Varro, On Agriculture

LCL 283: 396-397

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Marcus Terentius Varro

cum sciam mulorum gregem, cum pasceretur et eo venisset lupus, ultro mulos circumfluxisse et ungulis caedendo eum occidisse, et tauros solere diversos adsistere clunibus continuatos et cornibus facile propulsare lupos. Quare de canibus quoniam genera duo, unum venaticum et pertinet ad feras bestias silvestres, alterum quod custodiae causa paratur et pertinet ad pastorem, dicam de eo ad formam artis expositam in novem partes.

3Primum aetate idonea parandi, quod catuli et vetuli neque sibi neque ovibus sunt praesidio et feris bestiis non numquam praedae. Facie debent esse formosi, magnitudine ampla, oculis nigrantibus aut ravis, naribus congruentibus, labris subnigris aut rubicundis neque resimis superioribus nec pendulis subtus, mento suppresso et ex eo enatis duobus dentibus dextra et sinistra paulo eminulis, superioribus 4directis potius quam brocchis, acutos quos habeant labro tectos, capitibus et auriculis magnis ac flaccis, crassis cervicibus ac collo, internodis articulorum longis, cruribus rectis et potius varis quam vatiis, pedibus magnis et latis, qui ingredienti ei displodantur, digitis discretis, unguibus duris ac curvis, solo ne ut corneo ne nimium duro, sed ut fermentato ac molli; a feminibus summis corpore suppresso, spina neque eminula neque curva, cauda crassa; latrato gravi, hiatu magno, colore potissimum albo, quod in tenebris facilius agnoscuntur, specie 5leonina. Praeterea feminas volunt esse mammosas


On Agriculture, II

a herd of mules was feeding and a wolf came upon them, the animals actually whirled about and kicked him to death; that bulls often stand facing different ways, with their hind-quarters touching, and easily drive off wolves with their horns. As there are, then, two sorts of dogs—the hunting-dog suited to chase the beasts of the forest, and the other which is procured as a watch-dog and is of importance to the shepherd—I shall speak of the latter under nine divisions, according to the scientific division which has been set forth.1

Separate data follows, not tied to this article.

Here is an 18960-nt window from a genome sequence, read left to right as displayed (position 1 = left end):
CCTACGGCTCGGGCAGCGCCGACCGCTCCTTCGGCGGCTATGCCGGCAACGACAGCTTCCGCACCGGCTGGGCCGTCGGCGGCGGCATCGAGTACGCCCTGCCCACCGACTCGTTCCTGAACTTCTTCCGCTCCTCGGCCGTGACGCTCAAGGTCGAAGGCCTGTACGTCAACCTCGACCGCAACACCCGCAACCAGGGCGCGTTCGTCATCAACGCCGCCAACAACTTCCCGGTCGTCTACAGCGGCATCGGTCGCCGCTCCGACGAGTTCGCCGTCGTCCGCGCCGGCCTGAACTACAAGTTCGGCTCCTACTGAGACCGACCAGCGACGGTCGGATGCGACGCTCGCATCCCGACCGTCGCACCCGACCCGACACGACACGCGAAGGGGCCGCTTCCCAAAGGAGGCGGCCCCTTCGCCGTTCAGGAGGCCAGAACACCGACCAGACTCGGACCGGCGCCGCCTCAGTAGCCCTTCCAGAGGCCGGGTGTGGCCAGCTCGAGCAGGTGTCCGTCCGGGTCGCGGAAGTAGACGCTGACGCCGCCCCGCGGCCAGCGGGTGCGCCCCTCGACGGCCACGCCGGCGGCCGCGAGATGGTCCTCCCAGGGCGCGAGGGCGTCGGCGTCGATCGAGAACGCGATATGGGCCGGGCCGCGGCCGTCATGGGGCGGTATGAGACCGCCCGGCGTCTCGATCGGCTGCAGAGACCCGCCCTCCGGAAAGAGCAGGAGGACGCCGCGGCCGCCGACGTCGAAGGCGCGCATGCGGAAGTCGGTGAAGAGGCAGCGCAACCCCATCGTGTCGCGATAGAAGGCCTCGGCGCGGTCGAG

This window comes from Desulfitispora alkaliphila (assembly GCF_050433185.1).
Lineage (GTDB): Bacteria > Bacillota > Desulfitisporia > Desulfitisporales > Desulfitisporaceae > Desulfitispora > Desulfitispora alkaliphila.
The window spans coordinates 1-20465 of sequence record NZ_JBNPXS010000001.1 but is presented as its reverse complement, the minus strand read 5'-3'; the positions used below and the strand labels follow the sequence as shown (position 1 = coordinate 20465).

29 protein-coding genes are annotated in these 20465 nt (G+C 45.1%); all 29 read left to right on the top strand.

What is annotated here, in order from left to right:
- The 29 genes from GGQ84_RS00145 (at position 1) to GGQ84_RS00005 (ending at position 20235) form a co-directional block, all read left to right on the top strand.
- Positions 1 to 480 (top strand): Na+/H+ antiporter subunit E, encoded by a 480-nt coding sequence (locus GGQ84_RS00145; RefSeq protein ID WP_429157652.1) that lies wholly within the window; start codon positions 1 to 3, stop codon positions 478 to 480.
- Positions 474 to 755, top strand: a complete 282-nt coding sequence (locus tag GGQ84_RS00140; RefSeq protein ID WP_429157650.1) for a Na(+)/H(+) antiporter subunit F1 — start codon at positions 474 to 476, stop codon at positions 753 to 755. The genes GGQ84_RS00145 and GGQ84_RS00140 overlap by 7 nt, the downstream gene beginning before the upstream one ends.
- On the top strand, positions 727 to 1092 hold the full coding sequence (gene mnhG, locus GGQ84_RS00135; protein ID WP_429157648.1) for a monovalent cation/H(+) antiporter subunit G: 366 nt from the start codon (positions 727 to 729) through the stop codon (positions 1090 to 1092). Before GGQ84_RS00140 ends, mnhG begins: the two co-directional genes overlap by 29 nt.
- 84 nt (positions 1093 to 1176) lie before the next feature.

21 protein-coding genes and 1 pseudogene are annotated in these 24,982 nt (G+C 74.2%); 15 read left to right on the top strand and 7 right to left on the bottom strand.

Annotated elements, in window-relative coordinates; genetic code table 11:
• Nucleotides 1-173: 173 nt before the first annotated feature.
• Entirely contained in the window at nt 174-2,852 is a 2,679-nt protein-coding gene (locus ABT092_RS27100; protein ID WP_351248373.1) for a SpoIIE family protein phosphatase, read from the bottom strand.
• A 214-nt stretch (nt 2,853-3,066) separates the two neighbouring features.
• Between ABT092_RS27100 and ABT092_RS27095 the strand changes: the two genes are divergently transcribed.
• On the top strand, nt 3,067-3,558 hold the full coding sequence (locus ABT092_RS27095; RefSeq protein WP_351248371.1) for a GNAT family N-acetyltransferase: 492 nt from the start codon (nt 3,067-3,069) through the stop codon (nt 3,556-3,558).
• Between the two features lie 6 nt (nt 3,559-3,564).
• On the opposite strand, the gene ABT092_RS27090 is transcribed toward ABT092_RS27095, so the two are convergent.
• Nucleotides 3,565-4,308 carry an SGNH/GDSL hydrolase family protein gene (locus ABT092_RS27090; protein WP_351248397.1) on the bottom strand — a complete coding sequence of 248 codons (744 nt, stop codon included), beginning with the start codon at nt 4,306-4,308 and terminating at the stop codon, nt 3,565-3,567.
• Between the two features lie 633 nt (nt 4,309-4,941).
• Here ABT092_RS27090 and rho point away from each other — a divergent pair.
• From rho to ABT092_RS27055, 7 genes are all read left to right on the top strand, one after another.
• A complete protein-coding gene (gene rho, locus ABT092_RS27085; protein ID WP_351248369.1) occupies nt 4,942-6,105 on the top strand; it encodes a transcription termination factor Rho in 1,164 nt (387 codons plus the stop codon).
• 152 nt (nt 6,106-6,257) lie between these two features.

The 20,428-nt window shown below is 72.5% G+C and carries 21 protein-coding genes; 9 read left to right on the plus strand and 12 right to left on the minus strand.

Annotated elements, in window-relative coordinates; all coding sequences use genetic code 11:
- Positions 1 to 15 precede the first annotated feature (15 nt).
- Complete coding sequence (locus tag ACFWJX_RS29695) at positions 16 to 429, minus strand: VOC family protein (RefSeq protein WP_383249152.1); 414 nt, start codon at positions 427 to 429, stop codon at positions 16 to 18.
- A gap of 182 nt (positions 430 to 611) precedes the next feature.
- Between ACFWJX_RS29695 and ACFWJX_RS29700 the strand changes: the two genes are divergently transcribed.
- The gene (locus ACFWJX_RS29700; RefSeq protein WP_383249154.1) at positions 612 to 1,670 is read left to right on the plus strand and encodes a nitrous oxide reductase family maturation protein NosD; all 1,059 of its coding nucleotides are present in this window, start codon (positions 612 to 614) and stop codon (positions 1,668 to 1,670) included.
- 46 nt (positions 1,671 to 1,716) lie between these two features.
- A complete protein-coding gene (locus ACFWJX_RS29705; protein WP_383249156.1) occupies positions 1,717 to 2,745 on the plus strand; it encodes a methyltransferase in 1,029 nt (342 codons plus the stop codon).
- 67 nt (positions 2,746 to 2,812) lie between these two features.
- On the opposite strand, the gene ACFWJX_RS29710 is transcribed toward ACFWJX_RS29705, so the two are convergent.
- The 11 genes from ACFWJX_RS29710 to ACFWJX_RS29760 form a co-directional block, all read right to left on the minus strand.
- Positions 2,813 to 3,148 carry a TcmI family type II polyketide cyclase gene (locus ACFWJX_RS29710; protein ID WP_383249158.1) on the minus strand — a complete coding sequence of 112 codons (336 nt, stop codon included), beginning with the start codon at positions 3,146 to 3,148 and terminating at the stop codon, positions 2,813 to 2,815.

“In the first place, they should be procured of the proper age, as puppies and dogs over age are of no value for guarding either themselves or sheep, and sometimes fall a prey to wild beasts. They should be comely in face, of good size, with eyes either darkish or yellowish, symmetrical nostrils, lips blackish or reddish, the upper lip neither raised too high nor drooping low, stubby jaw with two fangs projecting somewhat from it on the right and left, the upper straight rather than curved, their sharp teeth covered by the lip, large head, large and drooping ears, thick shoulders and neck, the thighs and shanks long, legs straight and rather bowed in than out, large, wide paws which spread as he walks, the toes separated, the claws hard and curving, the sole of the foot not horny or too hard, but rather spongy, as it were, and soft; with the body tapering at the top of the thigh, the backbone neither projecting nor swayed, tail thick; with a deep bark, wide gape, preferably white in colour, so that they may the more readily be distinguished in the dark; and of a leonine appearance.2 Bitches, in addition, should have well formed dugs with teats of equal size.

DOI: 10.4159/DLCL.varro-agriculture.1934